Sober doesn’t Suck! is a safe place for people to share their stories of being an alcoholic, addiction and recovery openly and honestly. There is no requirement of sobriety for posting, if you’re concerned about your using I want to hear from you too.
I recently received the following article from one of my readers, Chris R. I’m honored to share his words, hoping someone will find comfort and hope in them.
If you’d like to tell your story, your feelings about your own addiction or that of someone else in your life please head over to the Sober doesn’t Suck! page. Addiction affects the people around us, I’m interested in sharing all sides.
I was out running errands with a friend and my faithful companion Buddy. My “Honey Do” list consisted of picking up prescriptions, dropping off old dresses at a re-sale shop and swinging by our AA central office to pick up an anniversary coin for a friend so that we could celebrate his two years sober with a special Sunday dinner.
The dresses were dropped off pretty quickly and my next stop was central office because it was nearby and provided easy access to the highway to then pick up the prescriptions. Our AA central office is located on the first floor of an office building that I was pretty familiar with because my children’s pediatrician is located in the same building. The office itself is pretty much unmarked and if you didn’t know it was there it could be difficult to find…living up to the “Anonymous” part of the name I gather.
I pulled up and parked along a side street leaving my friend and dog in the car as I would run in and quickly purchase the coin and we would be on our way. As I was walking towards the building I recognized a fellow I hadn’t seen in at least a few years. We had crossed paths at various meetings, spoken on occasion and perhaps I even gave him a few rides. From our conversation gathered that he struggled with his sobriety and had numerous attempts that hadn’t taken, but to his credit he kept coming back.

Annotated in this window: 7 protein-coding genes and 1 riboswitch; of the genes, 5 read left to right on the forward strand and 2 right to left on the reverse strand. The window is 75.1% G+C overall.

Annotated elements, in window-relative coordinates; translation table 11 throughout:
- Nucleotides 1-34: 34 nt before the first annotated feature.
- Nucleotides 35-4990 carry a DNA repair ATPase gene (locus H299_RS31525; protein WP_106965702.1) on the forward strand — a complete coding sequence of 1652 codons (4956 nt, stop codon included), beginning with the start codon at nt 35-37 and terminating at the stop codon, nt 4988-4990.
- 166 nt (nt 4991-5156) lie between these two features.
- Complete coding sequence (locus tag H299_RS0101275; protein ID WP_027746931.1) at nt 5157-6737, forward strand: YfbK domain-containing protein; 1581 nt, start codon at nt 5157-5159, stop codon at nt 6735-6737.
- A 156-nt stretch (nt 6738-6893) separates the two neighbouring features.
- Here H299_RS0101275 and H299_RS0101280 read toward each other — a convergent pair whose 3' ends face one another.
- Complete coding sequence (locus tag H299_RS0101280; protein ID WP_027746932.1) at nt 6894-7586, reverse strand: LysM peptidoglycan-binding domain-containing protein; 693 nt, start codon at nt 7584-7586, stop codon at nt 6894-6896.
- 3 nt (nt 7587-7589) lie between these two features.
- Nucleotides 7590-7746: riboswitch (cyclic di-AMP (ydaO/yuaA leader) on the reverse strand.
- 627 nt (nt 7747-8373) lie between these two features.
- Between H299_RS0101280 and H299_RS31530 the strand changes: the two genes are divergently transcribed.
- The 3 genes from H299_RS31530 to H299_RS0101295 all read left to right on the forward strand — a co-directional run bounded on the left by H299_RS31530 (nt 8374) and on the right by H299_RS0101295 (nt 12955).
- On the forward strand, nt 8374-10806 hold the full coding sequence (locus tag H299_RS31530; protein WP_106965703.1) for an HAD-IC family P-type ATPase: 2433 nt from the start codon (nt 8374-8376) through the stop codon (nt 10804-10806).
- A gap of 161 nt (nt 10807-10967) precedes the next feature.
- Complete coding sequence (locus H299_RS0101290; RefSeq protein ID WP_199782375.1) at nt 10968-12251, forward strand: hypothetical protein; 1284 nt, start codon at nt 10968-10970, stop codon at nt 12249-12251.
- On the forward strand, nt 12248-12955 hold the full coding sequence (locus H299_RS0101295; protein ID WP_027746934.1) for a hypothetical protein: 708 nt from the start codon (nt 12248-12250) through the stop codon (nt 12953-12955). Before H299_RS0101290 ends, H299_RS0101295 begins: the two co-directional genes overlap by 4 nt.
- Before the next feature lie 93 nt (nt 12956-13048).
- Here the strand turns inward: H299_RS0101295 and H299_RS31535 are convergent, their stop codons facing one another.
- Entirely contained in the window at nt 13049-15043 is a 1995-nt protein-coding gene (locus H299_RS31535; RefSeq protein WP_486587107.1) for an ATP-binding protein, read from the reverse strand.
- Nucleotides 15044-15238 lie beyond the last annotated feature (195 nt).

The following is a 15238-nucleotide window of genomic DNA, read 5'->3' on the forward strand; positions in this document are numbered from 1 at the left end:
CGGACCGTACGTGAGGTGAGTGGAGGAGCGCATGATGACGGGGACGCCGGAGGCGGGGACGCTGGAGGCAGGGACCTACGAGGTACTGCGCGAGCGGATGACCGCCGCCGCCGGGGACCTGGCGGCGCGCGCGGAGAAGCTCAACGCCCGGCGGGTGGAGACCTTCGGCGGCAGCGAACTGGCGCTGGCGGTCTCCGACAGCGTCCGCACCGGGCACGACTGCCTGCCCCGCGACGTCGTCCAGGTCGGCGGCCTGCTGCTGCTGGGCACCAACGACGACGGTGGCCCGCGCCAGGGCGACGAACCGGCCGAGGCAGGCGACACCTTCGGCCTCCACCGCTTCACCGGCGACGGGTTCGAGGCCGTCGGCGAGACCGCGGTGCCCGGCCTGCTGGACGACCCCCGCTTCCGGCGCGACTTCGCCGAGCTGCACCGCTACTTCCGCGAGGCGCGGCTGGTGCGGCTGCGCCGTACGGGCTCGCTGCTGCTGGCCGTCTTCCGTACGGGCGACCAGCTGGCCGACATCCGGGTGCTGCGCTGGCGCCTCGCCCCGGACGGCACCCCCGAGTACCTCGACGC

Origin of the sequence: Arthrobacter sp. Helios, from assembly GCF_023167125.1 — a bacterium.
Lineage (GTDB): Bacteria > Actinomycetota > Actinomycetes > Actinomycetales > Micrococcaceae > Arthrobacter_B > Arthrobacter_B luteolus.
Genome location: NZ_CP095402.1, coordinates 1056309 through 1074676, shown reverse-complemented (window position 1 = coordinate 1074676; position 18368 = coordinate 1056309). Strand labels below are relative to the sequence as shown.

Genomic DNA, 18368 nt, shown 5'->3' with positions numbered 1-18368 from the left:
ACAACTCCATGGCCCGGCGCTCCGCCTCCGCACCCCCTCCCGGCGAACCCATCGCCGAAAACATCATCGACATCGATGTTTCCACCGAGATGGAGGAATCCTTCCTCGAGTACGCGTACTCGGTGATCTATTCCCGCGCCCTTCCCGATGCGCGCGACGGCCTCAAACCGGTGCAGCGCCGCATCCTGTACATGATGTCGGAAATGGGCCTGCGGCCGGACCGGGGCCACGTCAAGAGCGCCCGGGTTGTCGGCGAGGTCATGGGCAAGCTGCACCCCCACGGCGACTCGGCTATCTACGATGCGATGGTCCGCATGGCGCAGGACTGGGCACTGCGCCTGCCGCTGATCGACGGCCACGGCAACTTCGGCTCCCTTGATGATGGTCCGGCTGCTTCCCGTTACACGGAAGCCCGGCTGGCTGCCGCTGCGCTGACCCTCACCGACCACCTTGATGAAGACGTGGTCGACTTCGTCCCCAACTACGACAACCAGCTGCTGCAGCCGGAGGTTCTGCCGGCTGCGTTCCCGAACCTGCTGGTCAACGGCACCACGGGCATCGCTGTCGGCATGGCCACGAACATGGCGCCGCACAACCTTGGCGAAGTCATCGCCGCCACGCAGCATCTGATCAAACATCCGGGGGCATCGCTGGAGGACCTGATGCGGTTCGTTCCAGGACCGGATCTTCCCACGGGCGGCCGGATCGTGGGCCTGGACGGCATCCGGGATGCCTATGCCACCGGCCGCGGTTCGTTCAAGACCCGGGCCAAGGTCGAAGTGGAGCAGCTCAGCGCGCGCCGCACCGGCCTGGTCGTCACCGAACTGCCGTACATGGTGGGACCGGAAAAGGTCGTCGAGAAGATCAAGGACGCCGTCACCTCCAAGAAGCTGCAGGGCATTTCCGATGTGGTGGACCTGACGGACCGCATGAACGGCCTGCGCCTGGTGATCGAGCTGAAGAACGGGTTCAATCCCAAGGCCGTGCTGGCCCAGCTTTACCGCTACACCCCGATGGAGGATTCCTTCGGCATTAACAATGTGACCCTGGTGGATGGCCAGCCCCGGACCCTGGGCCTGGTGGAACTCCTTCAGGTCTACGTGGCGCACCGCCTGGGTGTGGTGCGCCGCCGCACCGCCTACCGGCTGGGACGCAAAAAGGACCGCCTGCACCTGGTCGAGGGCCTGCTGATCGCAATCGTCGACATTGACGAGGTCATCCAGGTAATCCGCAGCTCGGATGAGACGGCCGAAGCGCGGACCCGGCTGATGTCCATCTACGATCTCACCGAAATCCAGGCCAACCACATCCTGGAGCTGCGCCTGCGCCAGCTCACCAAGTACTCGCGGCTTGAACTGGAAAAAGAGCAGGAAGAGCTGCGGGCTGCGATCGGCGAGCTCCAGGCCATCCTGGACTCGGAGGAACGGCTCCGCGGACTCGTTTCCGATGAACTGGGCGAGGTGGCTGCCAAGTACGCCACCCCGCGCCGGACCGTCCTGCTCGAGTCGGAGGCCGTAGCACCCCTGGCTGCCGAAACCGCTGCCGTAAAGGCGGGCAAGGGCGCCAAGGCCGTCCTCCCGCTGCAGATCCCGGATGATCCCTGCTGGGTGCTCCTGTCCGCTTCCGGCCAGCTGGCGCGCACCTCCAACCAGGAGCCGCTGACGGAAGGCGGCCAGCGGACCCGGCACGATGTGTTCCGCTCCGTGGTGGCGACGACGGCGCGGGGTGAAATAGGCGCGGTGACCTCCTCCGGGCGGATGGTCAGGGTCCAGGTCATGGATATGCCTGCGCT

I called out to him at the corner in front of the building and he was a bit startled. He remembered my face but not my name. I remembered his name because he shares a name with one of my children and also he is one of those guys that I always liked and really hoped would make it. I could see a very gentle, yet troubled soul underneath his almost always black clothing.
We exchanged a handshake and pleasantries and he informed me that he is living out of state and is in town for the weekend visiting friends. I told him I was heading into the central office to pick up a coin for a friend celebrating his second anniversary of sobriety. He told me he too was visiting the central office, but couldn’t locate it (well played AA, well played!). He was marking seven months of sobriety and was hoping to replace the old coin he had in his pocket that was tarnished because when it was given to him he really hadn’t earned it as he was secretly using. He said it felt a bit strange that he was going to purchase his own coin, but felt it the best thing to do.
All We Have is Today
I was very happy for him and glad to see that he was back working a program, being sponsored and doing what was asked of him (which I can attest from my experience is the most difficult part of recovery). I told him that I could show him where the office was and would be honored to be the one to purchase and hand him his coin. He accepted and we entered the building, I made my purchases and was able to present him with his seven month coin and a hug.
Seven months, two years, ten years…the time doesn’t matter because all of us only have today. I am very grateful for this surprise encounter because it really made my day and provided me with gratitude for this program of Alcoholics Anonymous. I am grateful the doors were open to keep letting this fellow continue to seek sobriety. I pray that he is able to keep his sobriety today and bring his experience, strength and hope to others like he delivered it to me this afternoon.
I love this story of experience, strength and hope. It is amazing how serendipity plays a part in recovery.
Jerry L says
An experience well shared and well written. Conveying hope to the rest of us!!
Barbara Blair-Karr says
Love this chance encounter that says it all…good job Chris R.
Michael Borgrud says
that phrase “flip of the coin” nails addiction on the head. Your life does a 180* from bad to good.
Each day is a new chance and it’s a gift that you both were able to share this experience, and thank you for sharing it with us so we can be inspired and blessed by it as well.
Mary Rhodes says
You’re such an inspiration!! I used to be an alcoholic and kicked the bottle recently myself!!